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Baylor Law School

From Wikipedia, the free encyclopedia

Baylor University School of Law
Baylor Law School logo.png
Established1849 (original), 1920 (re-establishment)
School typePrivate
DeanBradley J.B. Toben
LocationWaco, Texas, U.S.
Enrollment381 [1]
Faculty28 (full-time)[1]
USNWR ranking50th (2021) [2]
Websitewww.baylor.edu/law

Baylor Law School is the oldest law school in Texas. Baylor Law School is affiliated with Baylor University and located in Waco, Texas. The school has been accredited by the American Bar Association since 1931, and has been a member of the Association of American Law Schools since 1938. The program offers training in all facets of law, including theoretical analysis, practical application, legal writing, advocacy, professional responsibility, and negotiation and counseling skills.

Established in 1849, Baylor Law School was the first law school in Texas and one of the first west of the Mississippi River.

History

Baylor Law School at dusk.
Baylor Law School at dusk.

Baylor originally established the law school in 1849; at that time it was the second law school established west of the Mississippi. Law classes continued until 1883 when the school was discontinued. In 1920, the Board of Trustees reestablished the law school (called the Law Department at that time) under the direction of Dean Allen G. Flowers. The school was temporarily suspended from 1943–1946 as a result of World War II. Bradley J.B. Toben currently serves as Dean of the Law School.

Academics

Baylor Law School on the banks of the Brazos River.
Baylor Law School on the banks of the Brazos River.

Unlike the rest of Baylor's programs, the Baylor Law School operates on a quarter system; a student may begin classes in either February (spring quarter), May (summer quarter), or August (fall quarter). The Law School also has four graduating classes per year (coinciding with the end of each quarter including the winter quarter). Each matriculate class has a separate application pool, and applicants are required to apply to the quarter in which they would like to begin (if a student wants to be considered for admission in different quarters a separate application package is required for each).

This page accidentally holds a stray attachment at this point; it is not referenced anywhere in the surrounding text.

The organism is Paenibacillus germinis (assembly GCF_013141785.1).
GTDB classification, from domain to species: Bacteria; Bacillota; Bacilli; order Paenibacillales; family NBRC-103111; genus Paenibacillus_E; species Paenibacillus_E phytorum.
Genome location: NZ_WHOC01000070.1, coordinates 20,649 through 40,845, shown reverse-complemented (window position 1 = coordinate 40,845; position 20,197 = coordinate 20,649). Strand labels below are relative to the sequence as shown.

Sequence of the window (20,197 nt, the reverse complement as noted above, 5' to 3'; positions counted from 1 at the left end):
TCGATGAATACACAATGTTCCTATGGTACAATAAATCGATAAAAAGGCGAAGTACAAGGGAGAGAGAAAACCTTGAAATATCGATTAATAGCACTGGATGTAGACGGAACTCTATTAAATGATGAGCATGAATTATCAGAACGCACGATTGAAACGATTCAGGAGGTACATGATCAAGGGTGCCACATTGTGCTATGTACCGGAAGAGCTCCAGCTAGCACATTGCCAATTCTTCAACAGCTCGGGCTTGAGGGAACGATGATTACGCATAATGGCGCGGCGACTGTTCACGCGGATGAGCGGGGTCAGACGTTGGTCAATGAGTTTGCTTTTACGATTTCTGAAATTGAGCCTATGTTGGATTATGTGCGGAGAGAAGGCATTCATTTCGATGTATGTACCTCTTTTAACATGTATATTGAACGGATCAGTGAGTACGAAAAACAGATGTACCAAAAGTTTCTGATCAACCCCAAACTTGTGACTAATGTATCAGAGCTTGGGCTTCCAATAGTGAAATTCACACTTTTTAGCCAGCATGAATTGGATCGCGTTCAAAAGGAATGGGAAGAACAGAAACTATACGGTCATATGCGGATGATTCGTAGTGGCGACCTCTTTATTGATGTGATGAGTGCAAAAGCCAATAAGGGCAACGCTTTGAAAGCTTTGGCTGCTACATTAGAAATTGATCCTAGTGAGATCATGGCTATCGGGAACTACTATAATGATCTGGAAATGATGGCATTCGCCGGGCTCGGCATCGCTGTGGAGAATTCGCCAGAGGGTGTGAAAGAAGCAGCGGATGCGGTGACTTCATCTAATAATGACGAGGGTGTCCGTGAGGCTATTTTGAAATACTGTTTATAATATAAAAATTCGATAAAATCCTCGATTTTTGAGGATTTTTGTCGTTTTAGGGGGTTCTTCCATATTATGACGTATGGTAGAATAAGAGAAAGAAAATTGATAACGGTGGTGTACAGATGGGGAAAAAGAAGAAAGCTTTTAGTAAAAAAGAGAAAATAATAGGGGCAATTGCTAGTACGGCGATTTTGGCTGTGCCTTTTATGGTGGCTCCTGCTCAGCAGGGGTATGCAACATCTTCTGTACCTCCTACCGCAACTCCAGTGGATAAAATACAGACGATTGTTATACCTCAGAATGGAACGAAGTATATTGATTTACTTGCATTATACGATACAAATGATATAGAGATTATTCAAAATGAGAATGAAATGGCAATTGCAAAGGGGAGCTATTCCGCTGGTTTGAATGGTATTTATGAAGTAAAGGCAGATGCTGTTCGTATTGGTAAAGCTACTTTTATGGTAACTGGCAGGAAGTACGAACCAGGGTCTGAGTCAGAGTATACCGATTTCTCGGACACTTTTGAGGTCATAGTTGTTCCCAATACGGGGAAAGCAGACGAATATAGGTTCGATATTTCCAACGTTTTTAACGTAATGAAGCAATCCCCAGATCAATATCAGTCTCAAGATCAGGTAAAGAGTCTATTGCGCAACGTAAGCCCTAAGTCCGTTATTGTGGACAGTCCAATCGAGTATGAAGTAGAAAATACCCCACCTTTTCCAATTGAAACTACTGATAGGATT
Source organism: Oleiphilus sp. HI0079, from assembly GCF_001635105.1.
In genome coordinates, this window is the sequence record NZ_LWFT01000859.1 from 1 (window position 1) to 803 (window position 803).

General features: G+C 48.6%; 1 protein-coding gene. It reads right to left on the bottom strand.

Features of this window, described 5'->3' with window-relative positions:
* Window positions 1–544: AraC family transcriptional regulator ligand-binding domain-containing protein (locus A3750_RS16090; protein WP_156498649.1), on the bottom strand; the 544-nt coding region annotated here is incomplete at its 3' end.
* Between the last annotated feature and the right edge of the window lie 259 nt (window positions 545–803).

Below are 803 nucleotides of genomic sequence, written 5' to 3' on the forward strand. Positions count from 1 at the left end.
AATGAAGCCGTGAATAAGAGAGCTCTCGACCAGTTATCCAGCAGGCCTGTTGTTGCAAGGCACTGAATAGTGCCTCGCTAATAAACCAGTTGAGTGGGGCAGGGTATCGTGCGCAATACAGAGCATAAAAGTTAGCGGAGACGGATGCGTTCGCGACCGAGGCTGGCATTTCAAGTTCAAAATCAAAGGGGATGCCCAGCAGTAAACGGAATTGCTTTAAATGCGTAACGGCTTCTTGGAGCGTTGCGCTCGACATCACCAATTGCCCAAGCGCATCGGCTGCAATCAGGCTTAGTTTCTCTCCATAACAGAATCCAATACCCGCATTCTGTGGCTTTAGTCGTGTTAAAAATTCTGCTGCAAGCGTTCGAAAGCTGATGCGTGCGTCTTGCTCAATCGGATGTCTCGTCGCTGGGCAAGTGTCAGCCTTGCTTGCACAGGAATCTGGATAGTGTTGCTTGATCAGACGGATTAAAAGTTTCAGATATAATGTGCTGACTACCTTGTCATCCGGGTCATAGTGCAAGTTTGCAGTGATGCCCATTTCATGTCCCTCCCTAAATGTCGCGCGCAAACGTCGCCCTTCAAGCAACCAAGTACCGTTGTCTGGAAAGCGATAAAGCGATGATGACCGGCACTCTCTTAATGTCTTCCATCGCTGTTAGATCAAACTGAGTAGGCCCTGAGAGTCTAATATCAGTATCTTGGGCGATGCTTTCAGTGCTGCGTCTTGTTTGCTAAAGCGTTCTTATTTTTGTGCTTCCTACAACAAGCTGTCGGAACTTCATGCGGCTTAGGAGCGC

A typical academic year consists of three-quarters, with students choosing to take off the fourth quarter of the year to complete a clerkship or internship. However, students may elect to complete the program in only 27 months by attending every quarter. The school's curriculum is a practical one, focused more on the positive state of the law than a normative one.

  • First-year students are required to take 13 mandatory courses (41 credit hours) with no electives permitted. The required courses are in appellate advocacy and procedure; basic taxation principles for lawyers; civil procedure; contracts (I and II); criminal law; criminal procedure; legal analysis, research and communication (LARC, I and II), legislation, administrative power and procedure (LAPP); property (I and II); and torts (I and II).[3]
  • The second-year program consists of a mix of mandatory and elective courses. The four mandatory classes (which must be taken in the student's fourth and fifth quarters) are business organization (I), constitutional law, remedies, and trust and estates (I). At this point students can choose to concentrate in one of nine specialized areas of law (administrative practice, business litigation, business transactions, criminal practice, estate planning, general civil litigation, healthcare law, intellectual property, and real estate and natural resources), though a concentration is not required for graduation.[3]